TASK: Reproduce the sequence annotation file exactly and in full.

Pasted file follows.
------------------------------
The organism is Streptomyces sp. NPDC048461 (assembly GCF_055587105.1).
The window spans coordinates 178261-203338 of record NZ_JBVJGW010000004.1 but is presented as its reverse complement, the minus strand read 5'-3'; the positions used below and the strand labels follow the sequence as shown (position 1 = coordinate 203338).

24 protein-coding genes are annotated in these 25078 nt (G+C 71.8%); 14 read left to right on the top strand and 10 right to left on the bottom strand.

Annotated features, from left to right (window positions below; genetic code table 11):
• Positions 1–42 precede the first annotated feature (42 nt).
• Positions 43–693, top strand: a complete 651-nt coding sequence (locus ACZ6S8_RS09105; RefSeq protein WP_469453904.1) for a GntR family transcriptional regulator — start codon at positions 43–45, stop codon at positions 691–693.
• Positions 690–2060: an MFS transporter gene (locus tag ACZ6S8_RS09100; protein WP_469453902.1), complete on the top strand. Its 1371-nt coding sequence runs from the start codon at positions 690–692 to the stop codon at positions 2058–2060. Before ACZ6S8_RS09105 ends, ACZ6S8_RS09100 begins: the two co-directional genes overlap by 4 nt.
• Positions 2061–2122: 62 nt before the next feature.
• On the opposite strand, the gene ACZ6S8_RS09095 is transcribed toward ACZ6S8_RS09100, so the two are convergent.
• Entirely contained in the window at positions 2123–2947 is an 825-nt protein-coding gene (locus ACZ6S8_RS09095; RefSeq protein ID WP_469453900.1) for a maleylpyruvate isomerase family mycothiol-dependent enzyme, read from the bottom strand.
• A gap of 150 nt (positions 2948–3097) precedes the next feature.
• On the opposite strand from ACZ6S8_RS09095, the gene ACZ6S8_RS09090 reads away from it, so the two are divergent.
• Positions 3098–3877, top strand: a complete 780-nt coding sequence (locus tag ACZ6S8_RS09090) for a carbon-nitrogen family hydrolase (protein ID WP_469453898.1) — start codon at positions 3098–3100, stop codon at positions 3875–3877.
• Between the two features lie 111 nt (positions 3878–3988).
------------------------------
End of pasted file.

The organism is Streptomyces sp. NPDC048461 (assembly GCF_055587105.1).
The window spans coordinates 178261-203338 of record NZ_JBVJGW010000004.1 but is presented as its reverse complement, the minus strand read 5'-3'; the positions used below and the strand labels follow the sequence as shown (position 1 = coordinate 203338).

24 protein-coding genes are annotated in these 25078 nt (G+C 71.8%); 14 read left to right on the top strand and 10 right to left on the bottom strand.

Annotated features, from left to right (window positions below; genetic code table 11):
• Positions 1–42 precede the first annotated feature (42 nt).
• Positions 43–693, top strand: a complete 651-nt coding sequence (locus ACZ6S8_RS09105; RefSeq protein WP_469453904.1) for a GntR family transcriptional regulator — start codon at positions 43–45, stop codon at positions 691–693.
• Positions 690–2060: an MFS transporter gene (locus tag ACZ6S8_RS09100; protein WP_469453902.1), complete on the top strand. Its 1371-nt coding sequence runs from the start codon at positions 690–692 to the stop codon at positions 2058–2060. Before ACZ6S8_RS09105 ends, ACZ6S8_RS09100 begins: the two co-directional genes overlap by 4 nt.
• Positions 2061–2122: 62 nt before the next feature.
• On the opposite strand, the gene ACZ6S8_RS09095 is transcribed toward ACZ6S8_RS09100, so the two are convergent.
• Entirely contained in the window at positions 2123–2947 is an 825-nt protein-coding gene (locus ACZ6S8_RS09095; RefSeq protein ID WP_469453900.1) for a maleylpyruvate isomerase family mycothiol-dependent enzyme, read from the bottom strand.
• A gap of 150 nt (positions 2948–3097) precedes the next feature.
• On the opposite strand from ACZ6S8_RS09095, the gene ACZ6S8_RS09090 reads away from it, so the two are divergent.
• Positions 3098–3877, top strand: a complete 780-nt coding sequence (locus tag ACZ6S8_RS09090) for a carbon-nitrogen family hydrolase (protein ID WP_469453898.1) — start codon at positions 3098–3100, stop codon at positions 3875–3877.
• Between the two features lie 111 nt (positions 3878–3988).